It’s springtime in Jacksonville, and you know what that means: it’s time for the Jaguars’ annual downtown development proposal.
Jaguars president Mark Lamping presented 1stDownTown, a $441 million multi-phase project that combines the team’s latest vision for the Shipyards property with a new state-of-the-art Football Performance Center.
In the new plan, the Shipyards property – which the team has long sought to redevelop – would become home to a 176-room Four Seasons hotel with 25 residential units, a five-star spa, two restaurants and bars, and a riverfront pool and lounge. Next door to the hotel would be a six-story, 116,000-square-foot office building with ground-floor retail, café, and amenity space. A marina infrastructure building, complete with a boat shop, retail and dining space, and an events lawn, would round out the first phase of the Shipyards plan. This first phase is estimated to cost $321 million; Lamping indicated that private investment would cover a “significant percentage” of the cost.
For phase two, the team envisions redeveloping the western end of the property into a 42,000-square-foot orthopedic sports medicine complex, in partnership with Baptist Health and Jacksonville Orthopedic Institute.
Notably, the latest plans for the Shipyards do not involve any of Metropolitan Park’s land. Many of the Jags’ previous proposals had involved redeveloping the park, which has federal protection but has fallen out of favor with city officials. Instead, the team is now proposing to adopt the park and invest $4 million into keeping it clean, safe, and well-maintained.
The focus then shifted toward the stadium. Lamping stressed that upgrades are needed at TIAA Bank Field to make it habitable for the team long-term, but also emphasized that the team wants to be able to stay in downtown Jacksonville while any stadium renovations are happening.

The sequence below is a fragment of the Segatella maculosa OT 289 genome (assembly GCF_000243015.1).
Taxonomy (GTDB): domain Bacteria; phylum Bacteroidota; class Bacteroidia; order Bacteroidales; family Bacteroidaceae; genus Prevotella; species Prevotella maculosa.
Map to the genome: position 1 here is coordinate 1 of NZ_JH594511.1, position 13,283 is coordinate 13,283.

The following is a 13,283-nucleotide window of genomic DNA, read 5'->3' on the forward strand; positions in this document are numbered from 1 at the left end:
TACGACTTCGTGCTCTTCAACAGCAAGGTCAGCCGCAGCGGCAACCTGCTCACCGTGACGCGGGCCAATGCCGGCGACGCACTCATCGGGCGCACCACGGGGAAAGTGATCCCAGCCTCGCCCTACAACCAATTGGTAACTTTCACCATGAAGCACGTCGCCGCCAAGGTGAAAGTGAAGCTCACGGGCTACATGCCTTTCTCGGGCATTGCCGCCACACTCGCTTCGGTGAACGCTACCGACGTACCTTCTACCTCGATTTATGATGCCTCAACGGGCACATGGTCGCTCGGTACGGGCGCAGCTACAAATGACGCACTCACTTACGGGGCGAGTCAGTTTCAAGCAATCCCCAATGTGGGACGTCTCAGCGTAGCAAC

Therefore, before the team starts working on stadium renovations, it plans to build a new home for its football operations: a 130,000-square-foot Football Performance Center. The $120 million facility would be built at the site of the team’s current practice field and would include two full-size grass fields, an indoor practice field, team offices, training and medical facilities, public seating, and a team shop, among other features.
The cost for the facility would be split between the team and the city, and the city would retain ownership of it. It would also free up the existing flex field at the south end of TIAA Bank Field for more community events.
Following the performance center’s completion, the team would shift its focus to renovating and upgrading TIAA Bank Field. Priorities that the team has identified include adding shading for all seating, wider concourses, increased space for football operations, better vertical transportation, and upgrades to the HVAC, plumbing, and electrical systems.
The Shipyards and performance center combine for a $441 million price tag. It’s unclear what the cost would be for the second phase, which would include the orthopedic center and stadium upgrades, nor is it clear how much money the team is seeking from the city.
As Lamping noted, the team is currently working with Downtown Investment Authority on its proposal. There is no solid timeline on when the project would begin or how long it would take.
Here’s to hoping this year’s presentation is the one that finally makes it to construction.